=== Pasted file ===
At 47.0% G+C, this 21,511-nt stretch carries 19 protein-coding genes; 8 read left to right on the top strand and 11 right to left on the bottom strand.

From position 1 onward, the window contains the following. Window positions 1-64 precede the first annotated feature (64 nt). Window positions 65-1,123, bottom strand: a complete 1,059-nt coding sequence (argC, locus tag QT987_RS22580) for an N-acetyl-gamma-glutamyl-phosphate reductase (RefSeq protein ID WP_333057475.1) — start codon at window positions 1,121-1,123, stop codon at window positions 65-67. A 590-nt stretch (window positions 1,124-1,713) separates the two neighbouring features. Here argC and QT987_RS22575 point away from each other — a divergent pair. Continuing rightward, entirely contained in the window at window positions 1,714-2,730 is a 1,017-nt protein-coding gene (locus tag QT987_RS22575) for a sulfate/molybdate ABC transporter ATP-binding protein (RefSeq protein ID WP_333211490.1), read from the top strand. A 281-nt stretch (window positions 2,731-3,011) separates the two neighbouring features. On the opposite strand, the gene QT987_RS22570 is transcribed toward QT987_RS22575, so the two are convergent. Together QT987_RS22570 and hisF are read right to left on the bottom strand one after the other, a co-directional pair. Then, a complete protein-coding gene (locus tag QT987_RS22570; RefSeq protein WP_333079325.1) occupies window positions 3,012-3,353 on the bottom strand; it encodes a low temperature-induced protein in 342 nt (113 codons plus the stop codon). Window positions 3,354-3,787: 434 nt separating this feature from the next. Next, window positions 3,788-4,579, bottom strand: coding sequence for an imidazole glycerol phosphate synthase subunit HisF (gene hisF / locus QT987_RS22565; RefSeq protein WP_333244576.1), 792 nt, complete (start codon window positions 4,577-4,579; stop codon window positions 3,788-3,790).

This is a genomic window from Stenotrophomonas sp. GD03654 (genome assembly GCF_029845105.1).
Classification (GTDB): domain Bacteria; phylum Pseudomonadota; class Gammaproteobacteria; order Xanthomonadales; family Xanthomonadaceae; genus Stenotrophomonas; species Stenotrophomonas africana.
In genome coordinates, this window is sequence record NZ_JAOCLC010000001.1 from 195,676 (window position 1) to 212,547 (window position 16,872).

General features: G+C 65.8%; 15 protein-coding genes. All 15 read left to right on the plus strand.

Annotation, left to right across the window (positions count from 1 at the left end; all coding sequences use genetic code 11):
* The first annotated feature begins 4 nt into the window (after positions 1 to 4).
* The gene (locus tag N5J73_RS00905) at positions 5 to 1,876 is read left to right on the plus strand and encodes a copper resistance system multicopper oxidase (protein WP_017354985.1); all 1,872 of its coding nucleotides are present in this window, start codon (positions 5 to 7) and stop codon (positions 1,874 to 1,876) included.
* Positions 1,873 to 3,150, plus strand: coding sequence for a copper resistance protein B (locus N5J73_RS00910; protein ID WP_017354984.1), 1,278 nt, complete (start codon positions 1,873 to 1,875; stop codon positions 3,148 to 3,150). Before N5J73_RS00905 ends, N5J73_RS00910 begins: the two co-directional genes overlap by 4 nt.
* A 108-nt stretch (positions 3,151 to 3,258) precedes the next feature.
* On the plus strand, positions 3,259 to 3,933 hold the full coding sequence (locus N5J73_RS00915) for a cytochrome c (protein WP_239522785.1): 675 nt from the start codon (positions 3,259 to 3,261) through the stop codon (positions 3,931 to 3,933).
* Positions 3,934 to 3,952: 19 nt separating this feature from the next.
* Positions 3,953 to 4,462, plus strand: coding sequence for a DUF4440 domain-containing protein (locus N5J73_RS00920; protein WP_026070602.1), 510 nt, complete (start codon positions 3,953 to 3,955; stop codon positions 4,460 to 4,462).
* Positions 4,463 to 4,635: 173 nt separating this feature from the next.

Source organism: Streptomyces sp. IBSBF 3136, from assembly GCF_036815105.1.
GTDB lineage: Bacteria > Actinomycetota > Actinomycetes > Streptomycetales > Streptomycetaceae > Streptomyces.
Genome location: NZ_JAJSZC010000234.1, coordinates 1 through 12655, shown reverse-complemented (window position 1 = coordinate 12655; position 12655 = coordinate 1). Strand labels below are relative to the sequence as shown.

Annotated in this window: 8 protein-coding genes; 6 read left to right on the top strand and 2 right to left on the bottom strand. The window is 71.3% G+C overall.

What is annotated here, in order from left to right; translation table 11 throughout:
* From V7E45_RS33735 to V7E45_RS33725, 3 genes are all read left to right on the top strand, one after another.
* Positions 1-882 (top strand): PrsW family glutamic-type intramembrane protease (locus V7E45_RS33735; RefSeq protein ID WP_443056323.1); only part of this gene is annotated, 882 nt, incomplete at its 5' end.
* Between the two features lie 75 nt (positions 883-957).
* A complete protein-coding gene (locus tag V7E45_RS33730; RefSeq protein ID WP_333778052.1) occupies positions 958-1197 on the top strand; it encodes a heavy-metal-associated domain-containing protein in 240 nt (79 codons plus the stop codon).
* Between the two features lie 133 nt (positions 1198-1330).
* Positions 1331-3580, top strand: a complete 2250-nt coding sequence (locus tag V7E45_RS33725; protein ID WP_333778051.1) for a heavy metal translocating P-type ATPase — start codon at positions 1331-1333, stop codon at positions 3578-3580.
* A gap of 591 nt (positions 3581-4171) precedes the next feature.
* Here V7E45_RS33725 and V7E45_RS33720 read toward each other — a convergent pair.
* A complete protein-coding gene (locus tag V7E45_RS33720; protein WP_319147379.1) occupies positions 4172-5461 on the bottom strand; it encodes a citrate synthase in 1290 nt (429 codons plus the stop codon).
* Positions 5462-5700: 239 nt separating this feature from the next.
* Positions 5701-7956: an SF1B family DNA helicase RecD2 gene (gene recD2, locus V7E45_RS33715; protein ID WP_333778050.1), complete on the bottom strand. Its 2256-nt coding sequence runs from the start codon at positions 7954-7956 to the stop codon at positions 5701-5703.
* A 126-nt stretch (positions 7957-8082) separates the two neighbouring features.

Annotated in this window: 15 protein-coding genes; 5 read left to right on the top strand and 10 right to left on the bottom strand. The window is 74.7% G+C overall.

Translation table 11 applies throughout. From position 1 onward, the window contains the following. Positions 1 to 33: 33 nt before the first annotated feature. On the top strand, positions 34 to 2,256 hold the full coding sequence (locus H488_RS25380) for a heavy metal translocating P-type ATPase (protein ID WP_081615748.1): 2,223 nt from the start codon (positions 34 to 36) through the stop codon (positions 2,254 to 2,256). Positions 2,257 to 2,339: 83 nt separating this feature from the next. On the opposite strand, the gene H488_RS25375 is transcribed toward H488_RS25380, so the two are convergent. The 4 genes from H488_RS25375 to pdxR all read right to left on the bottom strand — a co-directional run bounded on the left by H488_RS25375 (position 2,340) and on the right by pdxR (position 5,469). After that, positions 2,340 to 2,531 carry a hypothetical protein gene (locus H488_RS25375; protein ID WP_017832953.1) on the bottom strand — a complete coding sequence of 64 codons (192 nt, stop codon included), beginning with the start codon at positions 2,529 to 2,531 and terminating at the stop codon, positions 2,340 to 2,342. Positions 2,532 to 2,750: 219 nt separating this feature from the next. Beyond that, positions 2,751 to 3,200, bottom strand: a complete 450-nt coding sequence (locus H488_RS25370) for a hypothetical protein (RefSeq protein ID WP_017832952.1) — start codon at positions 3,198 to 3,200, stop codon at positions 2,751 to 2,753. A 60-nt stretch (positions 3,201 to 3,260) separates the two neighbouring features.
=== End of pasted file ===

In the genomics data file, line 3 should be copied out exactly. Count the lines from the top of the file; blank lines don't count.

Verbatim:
This is a genomic window from Stenotrophomonas sp. GD03654 (genome assembly GCF_029845105.1).